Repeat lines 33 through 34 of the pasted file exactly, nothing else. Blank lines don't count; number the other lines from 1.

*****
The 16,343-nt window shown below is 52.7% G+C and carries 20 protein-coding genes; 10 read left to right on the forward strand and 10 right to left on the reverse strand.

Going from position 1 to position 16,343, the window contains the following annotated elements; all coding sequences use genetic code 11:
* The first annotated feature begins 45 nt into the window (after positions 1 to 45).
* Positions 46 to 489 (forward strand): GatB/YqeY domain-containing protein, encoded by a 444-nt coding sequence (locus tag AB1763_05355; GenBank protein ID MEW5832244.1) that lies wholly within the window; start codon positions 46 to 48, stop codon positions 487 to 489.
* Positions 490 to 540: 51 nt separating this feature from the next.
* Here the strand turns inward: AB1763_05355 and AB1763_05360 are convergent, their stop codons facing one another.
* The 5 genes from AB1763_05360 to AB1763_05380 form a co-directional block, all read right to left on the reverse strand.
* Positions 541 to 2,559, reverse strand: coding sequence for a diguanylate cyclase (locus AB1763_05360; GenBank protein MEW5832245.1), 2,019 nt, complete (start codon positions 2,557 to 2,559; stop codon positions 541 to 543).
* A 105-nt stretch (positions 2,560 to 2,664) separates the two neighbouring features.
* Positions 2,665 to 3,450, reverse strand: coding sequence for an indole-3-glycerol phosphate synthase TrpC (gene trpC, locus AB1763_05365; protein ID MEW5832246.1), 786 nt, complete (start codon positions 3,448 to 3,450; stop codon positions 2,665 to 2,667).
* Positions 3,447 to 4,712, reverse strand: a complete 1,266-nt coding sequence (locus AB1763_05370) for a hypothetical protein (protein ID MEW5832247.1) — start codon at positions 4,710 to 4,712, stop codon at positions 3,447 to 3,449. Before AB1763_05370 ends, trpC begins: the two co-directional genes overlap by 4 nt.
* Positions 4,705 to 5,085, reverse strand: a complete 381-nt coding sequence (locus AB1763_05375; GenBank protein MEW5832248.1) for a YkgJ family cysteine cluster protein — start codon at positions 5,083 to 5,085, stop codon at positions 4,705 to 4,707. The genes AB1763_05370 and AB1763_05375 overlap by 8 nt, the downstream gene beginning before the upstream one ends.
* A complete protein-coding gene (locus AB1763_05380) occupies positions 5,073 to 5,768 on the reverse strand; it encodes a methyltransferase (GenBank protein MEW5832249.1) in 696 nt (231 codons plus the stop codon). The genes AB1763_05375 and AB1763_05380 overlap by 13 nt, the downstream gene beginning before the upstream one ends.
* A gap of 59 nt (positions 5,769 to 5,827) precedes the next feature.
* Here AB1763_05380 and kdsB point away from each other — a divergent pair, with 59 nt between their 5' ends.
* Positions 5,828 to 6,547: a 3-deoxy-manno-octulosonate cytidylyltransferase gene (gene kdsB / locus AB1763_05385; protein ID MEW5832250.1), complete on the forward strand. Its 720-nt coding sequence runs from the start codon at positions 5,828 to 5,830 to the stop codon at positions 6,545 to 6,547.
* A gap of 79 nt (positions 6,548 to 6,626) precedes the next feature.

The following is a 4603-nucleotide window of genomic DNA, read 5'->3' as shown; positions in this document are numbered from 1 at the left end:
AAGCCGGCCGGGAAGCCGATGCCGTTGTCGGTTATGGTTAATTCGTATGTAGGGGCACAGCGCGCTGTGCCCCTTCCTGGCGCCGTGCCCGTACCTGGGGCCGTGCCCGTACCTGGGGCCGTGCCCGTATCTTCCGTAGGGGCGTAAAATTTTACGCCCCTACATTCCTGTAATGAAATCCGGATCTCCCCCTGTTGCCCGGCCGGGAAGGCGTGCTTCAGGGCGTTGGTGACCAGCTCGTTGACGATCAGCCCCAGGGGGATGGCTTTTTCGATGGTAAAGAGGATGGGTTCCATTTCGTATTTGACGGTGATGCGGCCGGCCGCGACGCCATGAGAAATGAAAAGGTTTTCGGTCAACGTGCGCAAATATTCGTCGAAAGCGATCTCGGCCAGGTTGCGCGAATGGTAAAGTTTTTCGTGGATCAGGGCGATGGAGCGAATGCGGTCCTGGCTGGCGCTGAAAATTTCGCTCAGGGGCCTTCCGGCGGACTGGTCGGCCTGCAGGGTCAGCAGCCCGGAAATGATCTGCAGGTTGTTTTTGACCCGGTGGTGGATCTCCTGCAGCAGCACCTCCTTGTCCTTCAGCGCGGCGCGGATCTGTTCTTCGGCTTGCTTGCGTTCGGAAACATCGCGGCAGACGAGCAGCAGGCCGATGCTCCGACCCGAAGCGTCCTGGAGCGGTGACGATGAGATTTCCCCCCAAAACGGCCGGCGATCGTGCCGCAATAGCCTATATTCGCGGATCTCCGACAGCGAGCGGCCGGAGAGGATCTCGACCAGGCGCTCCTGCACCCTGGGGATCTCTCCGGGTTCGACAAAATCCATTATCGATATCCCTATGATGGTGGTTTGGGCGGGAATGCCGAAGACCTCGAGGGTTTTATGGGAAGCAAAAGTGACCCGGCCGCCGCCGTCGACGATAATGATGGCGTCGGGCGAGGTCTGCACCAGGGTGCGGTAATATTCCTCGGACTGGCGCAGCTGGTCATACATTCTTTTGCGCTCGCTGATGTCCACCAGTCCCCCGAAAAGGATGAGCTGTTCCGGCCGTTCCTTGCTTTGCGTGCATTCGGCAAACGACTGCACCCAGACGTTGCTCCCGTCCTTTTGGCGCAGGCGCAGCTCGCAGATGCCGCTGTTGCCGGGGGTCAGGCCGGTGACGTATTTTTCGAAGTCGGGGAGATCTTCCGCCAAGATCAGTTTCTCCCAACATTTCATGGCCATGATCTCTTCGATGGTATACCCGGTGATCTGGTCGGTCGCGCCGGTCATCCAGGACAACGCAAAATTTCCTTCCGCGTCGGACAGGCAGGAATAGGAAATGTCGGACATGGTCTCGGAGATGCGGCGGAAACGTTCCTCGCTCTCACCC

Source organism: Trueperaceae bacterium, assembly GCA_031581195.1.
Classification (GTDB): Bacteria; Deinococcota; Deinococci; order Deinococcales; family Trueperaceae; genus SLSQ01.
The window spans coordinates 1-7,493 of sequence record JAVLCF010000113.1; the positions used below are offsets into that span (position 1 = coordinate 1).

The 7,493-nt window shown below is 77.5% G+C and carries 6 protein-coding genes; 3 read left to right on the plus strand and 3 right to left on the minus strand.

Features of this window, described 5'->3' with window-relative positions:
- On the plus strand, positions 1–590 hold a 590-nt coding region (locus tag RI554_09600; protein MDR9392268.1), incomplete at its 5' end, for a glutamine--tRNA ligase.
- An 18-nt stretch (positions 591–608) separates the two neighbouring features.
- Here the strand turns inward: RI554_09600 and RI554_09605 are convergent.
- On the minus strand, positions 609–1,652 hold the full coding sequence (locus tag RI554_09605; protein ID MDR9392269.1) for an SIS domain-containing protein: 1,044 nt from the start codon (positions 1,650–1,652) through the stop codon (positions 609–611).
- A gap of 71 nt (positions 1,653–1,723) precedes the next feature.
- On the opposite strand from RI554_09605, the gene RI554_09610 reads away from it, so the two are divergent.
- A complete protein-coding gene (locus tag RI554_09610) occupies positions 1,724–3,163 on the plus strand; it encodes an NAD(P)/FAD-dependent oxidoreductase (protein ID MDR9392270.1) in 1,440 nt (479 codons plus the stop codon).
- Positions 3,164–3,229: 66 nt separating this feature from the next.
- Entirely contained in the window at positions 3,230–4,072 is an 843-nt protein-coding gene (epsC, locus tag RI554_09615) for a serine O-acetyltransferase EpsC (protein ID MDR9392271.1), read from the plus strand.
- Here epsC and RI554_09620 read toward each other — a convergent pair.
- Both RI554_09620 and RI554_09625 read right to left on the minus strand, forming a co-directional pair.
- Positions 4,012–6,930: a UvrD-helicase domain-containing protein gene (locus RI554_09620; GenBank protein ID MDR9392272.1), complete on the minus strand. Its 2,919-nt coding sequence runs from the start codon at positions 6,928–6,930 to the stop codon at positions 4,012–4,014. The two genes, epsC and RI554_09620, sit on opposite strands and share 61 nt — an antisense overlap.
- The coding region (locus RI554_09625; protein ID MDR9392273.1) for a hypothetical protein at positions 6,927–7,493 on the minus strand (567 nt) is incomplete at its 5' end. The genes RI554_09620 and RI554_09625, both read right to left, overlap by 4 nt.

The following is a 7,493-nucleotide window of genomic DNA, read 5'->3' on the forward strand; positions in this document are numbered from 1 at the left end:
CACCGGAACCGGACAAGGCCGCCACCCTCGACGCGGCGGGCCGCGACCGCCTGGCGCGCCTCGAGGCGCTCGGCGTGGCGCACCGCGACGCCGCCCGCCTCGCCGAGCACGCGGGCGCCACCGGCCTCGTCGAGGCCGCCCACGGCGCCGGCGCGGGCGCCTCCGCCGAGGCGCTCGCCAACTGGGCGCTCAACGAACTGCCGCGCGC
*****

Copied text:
- Entirely contained in the window at positions 3,230–4,072 is an 843-nt protein-coding gene (epsC, locus tag RI554_09615) for a serine O-acetyltransferase EpsC (protein ID MDR9392271.1), read from the plus strand.
- Here epsC and RI554_09620 read toward each other — a convergent pair.